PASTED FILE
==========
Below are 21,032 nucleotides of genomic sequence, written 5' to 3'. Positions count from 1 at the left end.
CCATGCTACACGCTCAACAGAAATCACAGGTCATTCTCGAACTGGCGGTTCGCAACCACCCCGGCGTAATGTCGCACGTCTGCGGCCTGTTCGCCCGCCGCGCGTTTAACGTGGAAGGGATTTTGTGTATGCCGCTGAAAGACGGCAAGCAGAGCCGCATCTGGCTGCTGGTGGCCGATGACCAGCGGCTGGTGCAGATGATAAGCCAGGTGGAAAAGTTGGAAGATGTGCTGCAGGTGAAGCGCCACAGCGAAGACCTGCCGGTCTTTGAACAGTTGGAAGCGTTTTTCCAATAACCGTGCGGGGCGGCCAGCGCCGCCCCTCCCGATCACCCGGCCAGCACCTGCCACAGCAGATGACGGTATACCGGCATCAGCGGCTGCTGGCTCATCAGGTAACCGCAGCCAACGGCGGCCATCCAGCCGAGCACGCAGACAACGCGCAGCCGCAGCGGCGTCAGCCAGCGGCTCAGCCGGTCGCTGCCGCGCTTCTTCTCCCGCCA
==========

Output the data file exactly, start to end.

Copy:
Below are 21,032 nucleotides of genomic sequence, written 5' to 3'. Positions count from 1 at the left end.
CCATGCTACACGCTCAACAGAAATCACAGGTCATTCTCGAACTGGCGGTTCGCAACCACCCCGGCGTAATGTCGCACGTCTGCGGCCTGTTCGCCCGCCGCGCGTTTAACGTGGAAGGGATTTTGTGTATGCCGCTGAAAGACGGCAAGCAGAGCCGCATCTGGCTGCTGGTGGCCGATGACCAGCGGCTGGTGCAGATGATAAGCCAGGTGGAAAAGTTGGAAGATGTGCTGCAGGTGAAGCGCCACAGCGAAGACCTGCCGGTCTTTGAACAGTTGGAAGCGTTTTTCCAATAACCGTGCGGGGCGGCCAGCGCCGCCCCTCCCGATCACCCGGCCAGCACCTGCCACAGCAGATGACGGTATACCGGCATCAGCGGCTGCTGGCTCATCAGGTAACCGCAGCCAACGGCGGCCATCCAGCCGAGCACGCAGACAACGCGCAGCCGCAGCGGCGTCAGCCAGCGGCTCAGCCGGTCGCTGCCGCGCTTCTTCTCCCGCCA